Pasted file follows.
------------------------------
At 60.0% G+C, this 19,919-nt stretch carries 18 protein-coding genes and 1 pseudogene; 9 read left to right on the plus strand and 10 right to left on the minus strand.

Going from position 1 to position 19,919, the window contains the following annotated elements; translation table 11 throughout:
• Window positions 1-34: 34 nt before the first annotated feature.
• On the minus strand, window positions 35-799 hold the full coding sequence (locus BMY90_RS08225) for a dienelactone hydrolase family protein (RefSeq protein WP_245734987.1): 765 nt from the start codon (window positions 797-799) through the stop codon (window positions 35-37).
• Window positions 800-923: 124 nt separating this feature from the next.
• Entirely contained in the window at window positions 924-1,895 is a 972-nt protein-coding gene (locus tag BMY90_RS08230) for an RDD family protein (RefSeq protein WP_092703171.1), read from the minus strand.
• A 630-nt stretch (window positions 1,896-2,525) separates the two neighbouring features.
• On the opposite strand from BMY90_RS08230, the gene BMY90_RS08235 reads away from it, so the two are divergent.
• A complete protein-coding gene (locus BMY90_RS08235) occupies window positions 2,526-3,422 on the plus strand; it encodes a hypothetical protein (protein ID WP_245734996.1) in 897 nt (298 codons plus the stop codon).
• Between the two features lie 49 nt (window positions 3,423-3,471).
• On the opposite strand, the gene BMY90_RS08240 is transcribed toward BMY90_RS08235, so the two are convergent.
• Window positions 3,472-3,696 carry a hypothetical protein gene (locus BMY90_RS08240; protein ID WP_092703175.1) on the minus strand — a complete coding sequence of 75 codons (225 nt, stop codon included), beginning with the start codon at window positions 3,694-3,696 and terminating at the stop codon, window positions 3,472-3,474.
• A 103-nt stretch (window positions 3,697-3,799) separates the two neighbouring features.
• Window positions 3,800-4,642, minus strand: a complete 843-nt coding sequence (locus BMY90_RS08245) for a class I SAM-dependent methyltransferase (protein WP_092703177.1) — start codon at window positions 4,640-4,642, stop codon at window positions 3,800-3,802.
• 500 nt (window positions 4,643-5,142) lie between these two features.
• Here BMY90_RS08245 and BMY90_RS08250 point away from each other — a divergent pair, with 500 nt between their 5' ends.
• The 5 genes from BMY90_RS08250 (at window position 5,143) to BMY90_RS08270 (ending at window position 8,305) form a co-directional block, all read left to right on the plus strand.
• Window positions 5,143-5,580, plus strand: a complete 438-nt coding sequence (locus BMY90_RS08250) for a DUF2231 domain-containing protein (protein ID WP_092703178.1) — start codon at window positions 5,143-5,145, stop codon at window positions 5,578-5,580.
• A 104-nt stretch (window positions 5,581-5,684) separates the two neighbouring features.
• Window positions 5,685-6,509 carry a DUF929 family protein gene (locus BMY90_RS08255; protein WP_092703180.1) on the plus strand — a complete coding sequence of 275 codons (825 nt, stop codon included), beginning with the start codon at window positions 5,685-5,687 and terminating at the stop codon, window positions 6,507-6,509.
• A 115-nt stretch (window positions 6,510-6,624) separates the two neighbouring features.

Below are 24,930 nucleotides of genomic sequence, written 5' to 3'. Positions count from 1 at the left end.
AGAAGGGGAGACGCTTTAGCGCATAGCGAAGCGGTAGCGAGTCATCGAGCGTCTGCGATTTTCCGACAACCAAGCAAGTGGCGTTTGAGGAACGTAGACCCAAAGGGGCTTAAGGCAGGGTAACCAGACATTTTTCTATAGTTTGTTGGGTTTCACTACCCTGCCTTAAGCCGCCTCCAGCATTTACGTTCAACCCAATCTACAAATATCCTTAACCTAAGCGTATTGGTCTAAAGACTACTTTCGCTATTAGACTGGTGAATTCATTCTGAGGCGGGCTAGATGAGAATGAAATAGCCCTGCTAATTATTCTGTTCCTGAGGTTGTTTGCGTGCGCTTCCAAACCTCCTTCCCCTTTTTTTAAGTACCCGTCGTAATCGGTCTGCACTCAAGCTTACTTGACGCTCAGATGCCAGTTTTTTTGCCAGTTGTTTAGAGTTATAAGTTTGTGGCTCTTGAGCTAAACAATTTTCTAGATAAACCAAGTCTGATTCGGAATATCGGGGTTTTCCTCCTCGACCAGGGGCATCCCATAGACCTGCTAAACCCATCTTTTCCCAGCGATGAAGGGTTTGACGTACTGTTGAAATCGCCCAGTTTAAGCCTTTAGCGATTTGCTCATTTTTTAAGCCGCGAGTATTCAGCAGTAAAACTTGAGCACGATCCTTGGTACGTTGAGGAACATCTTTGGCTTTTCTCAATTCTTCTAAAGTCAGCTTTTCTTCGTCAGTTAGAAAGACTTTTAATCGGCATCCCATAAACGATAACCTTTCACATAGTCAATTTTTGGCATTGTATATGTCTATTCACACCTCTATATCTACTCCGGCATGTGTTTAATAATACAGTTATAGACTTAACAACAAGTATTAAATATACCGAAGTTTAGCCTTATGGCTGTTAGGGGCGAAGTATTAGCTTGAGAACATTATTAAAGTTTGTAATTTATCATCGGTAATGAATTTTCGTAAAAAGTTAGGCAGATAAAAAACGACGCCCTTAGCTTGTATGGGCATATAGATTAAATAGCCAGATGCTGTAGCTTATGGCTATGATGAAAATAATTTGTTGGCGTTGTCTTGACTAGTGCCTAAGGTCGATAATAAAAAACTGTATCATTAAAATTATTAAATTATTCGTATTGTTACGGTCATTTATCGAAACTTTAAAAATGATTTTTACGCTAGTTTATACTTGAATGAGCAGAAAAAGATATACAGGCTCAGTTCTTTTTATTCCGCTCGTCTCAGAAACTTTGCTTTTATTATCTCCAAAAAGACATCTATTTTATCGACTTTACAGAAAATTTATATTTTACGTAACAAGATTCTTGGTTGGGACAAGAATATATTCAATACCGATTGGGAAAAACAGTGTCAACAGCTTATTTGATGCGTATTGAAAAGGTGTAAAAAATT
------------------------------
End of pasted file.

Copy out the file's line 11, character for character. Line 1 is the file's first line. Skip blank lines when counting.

• On the opposite strand, the gene BMY90_RS08240 is transcribed toward BMY90_RS08235, so the two are convergent.